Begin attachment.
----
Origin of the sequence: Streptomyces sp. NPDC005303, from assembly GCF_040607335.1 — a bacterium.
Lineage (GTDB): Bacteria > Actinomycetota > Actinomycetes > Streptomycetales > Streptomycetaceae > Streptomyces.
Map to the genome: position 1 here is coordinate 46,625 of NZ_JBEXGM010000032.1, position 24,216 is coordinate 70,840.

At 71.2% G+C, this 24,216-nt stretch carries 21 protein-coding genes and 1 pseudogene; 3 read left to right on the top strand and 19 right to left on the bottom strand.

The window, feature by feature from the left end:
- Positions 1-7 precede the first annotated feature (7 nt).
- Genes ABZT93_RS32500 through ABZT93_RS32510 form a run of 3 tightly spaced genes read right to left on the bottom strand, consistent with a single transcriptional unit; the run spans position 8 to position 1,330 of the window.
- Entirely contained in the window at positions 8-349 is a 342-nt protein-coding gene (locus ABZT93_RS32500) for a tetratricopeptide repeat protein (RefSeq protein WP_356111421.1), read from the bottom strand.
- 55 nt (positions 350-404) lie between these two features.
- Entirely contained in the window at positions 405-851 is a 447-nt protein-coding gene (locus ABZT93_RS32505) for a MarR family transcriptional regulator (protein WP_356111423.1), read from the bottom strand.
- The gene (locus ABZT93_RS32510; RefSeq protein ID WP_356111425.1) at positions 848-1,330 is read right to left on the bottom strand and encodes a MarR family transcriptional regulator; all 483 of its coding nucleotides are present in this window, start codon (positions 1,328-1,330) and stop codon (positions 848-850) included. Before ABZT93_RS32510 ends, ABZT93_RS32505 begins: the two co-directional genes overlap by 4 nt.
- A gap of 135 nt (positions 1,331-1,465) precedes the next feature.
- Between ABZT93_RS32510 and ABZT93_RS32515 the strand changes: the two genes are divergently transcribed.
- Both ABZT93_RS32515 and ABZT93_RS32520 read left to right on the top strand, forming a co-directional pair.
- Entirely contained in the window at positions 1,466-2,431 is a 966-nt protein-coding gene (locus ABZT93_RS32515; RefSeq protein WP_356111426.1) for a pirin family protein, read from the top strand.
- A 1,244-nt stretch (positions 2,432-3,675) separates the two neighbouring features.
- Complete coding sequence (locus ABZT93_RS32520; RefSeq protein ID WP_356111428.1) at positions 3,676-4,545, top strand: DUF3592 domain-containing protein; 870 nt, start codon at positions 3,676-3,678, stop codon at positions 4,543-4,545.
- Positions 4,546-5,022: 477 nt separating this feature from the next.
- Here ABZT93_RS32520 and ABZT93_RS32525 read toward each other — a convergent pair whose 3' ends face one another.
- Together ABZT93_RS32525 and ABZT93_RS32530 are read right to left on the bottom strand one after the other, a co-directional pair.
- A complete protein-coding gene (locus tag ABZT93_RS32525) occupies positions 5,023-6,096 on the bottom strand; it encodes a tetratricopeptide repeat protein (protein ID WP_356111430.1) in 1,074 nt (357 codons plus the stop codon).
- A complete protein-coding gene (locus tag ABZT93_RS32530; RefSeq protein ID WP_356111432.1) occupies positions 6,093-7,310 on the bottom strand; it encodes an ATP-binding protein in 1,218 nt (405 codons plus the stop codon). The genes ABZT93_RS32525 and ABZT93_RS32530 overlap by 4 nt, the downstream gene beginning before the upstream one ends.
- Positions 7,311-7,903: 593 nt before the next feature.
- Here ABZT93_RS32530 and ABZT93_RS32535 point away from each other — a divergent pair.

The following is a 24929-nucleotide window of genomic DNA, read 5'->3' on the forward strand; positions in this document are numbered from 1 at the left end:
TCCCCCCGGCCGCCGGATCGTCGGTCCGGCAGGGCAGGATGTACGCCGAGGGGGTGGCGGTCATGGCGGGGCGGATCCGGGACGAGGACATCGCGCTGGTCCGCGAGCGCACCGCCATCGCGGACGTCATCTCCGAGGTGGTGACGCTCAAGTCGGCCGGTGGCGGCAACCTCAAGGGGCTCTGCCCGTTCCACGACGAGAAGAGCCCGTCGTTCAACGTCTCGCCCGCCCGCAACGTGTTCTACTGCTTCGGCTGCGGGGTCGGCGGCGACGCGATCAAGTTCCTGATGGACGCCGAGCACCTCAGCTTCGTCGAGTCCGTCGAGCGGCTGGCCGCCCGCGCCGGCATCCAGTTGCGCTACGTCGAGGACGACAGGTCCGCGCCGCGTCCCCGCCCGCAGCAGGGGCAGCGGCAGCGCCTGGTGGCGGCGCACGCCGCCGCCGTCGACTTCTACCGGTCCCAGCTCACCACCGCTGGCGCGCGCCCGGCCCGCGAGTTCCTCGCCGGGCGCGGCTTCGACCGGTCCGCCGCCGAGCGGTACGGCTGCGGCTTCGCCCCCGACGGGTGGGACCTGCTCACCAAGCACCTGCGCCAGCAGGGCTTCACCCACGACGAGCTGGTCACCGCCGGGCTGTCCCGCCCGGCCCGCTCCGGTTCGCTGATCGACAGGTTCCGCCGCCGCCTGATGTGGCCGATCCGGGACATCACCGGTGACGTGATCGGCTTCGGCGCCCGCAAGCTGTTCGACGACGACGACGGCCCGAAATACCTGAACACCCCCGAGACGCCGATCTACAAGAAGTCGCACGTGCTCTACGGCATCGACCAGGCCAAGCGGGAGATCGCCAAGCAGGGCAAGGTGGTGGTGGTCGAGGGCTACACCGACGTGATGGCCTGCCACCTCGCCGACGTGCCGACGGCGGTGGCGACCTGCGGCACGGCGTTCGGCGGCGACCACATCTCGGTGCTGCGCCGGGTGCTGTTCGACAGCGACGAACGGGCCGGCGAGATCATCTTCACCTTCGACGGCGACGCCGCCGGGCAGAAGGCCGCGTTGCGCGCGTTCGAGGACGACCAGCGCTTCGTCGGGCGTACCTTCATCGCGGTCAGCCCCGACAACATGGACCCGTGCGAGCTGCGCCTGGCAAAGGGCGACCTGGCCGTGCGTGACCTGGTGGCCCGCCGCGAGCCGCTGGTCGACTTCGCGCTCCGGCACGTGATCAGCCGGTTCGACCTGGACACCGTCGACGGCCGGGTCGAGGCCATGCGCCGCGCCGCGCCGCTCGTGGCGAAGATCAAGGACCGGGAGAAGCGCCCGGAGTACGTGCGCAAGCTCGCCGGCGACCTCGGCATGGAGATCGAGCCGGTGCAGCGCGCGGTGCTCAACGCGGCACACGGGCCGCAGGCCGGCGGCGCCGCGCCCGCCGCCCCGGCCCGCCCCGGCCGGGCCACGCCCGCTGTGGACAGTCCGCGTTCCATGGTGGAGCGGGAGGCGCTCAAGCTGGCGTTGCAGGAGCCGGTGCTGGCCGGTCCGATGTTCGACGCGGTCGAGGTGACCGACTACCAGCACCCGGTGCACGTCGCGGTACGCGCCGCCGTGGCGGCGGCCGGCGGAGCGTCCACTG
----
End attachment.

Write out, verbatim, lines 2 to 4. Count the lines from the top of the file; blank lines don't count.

Lineage (GTDB): Bacteria > Actinomycetota > Actinomycetes > Streptomycetales > Streptomycetaceae > Streptomyces.
Map to the genome: position 1 here is coordinate 46,625 of NZ_JBEXGM010000032.1, position 24,216 is coordinate 70,840.

At 71.2% G+C, this 24,216-nt stretch carries 21 protein-coding genes and 1 pseudogene; 3 read left to right on the top strand and 19 right to left on the bottom strand.